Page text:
Should I Get a Covid-19 Vaccine When Others Need It More?

The magazine’s Ethicist columnist on what should determine eligibility for the Covid-19 vaccine and more.

I have a question about receiving the Covid-19 vaccine. I work for a hospital, but in an administrative job. I do not interact with patients. I have worked from home since March. I am not at high risk for contracting Covid-19 based on my age, occupation and lack of health issues. I practice social distancing, I wear my mask in the limited situations in which I go out (to the grocery store, to the Post Office, to get takeout). I live alone and mostly keep to myself and stay home.

Because I work for a hospital, I am eligible to receive the vaccine as part of the second group in my state (after first responders, hospital personnel who interact with patients and people living or working in nursing homes) along with people who are 65 and older, medically vulnerable people and corrections officers. This means I would be vaccinated in the next week or two. If I worked for any other employer (I used to work at a bank), I wouldn’t be eligible to receive the vaccine until the second-to-last or last group of the population, probably not for several months.

Is it ethical for me to get the vaccine now? Part of me feels as if I’m skipping the line, but part of me feels as if this isn’t my decision and at a certain point it’s about getting as many people vaccinated as quickly as possible. I believe in science. I believe in the efficacy of the vaccines currently available. I plan to get the vaccine at some point. I’m just very conflicted about the timing of it. Am I taking someone else’s shot, someone who might need it more than I do? Name Withheld

Whatever rules we make for vaccination priority, there will be trade-offs. We want to minimize the total number of people who become severely or even fatally ill from the disease. We want to protect those whose necessary work puts them at risk of their exposure to the virus. And we want to be fair, treating similarly situated people alike. These desiderata don’t all pull in the same direction. Health deva workers who are in their 20s and don’t have certain medical conditions aren’t at high risk if they contract Covid-19. Perhaps we could save more lives if we left them until later.

But there’s another overall desideratum: The system has to be straightforward enough to be managed easily — to get large numbers of people vaccinated as swiftly as possible. We don’t want to have to determine that people meet a dozen conditions before putting the vaccine into their arms: Doing so could slow down the rate of vaccination.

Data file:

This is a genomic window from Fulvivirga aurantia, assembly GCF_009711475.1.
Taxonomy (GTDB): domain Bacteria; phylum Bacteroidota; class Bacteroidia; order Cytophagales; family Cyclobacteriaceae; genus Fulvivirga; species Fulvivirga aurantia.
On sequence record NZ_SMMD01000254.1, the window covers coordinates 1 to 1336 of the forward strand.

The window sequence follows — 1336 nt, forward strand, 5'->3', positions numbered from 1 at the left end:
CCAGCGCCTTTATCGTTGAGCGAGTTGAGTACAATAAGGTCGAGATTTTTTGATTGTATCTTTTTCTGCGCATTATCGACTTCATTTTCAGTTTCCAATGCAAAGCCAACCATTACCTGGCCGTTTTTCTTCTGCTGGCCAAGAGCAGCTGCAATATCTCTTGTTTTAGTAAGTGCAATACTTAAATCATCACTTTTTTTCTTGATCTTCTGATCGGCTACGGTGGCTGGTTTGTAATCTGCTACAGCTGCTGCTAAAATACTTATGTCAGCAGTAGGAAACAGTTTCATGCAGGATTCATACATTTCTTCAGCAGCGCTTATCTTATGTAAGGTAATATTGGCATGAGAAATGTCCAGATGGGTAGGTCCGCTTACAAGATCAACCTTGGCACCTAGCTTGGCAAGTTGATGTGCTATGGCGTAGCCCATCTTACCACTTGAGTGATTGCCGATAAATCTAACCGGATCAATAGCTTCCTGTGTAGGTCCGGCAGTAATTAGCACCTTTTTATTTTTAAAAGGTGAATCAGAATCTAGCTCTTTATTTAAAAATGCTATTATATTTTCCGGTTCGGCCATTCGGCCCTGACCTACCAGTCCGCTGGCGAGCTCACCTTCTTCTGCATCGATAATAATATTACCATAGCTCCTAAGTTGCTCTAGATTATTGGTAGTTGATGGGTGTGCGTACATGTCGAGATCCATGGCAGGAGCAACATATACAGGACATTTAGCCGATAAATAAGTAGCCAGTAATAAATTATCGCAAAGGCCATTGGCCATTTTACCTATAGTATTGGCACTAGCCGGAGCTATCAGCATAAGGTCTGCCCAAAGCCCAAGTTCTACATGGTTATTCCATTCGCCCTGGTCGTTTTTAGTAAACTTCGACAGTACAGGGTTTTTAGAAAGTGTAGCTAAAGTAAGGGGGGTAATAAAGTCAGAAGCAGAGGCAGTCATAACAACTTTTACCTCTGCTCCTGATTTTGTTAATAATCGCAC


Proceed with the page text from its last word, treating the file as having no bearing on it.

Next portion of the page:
Any system that makes a reasonable attempt to be efficient and equitable in achieving the goal of reducing the harm done by the pandemic is acceptable, despite the questionable outcomes produced in particular cases. We’ve generally decided to treat employment in health deva as a simple, useful proxy for a class of people who are part of our critical infrastructure — people to whom the community owes protection because they are helping us deal with the emergency. Some are more likely to face exposure to the virus than others, to be müddet, even if it’s not so easy to draw a sharp line between “direct care” personnel and others. (What to do about, say, the radiologist who has to walk through a patient ward to get to her office?)

I understand and respect your qualms. But you’re benefiting from a system that was decided on after considerable deliberation among democratically elected leaders and scientific experts. Because the priority list, though inevitably imperfect, is a legitimate one, you are perfectly entitled, as an ethical matter, to receive your vaccination. In doing so, you are contributing not just to your own well-being but to the health of the community, given the growing evidence that a vaccinated person poses fewer risks to others, and, finally, to the resilience of our medical system. In a decently run hospital, people who do administrative work have a role to play, too.

I was born and raised in Brooklyn, and my family and I have been eating at a particular restaurant nearby for nearly 20 years. We recently ordered takeout from there, and when I ran inside to pick up our order, I was dismayed to see literally dozens of people casually dining inside — zero distancing, zero partitions, zero masks (customers or staff). Indoor dining was prohibited in New York at that time, though it has now resumed at 25 percent capacity indoors.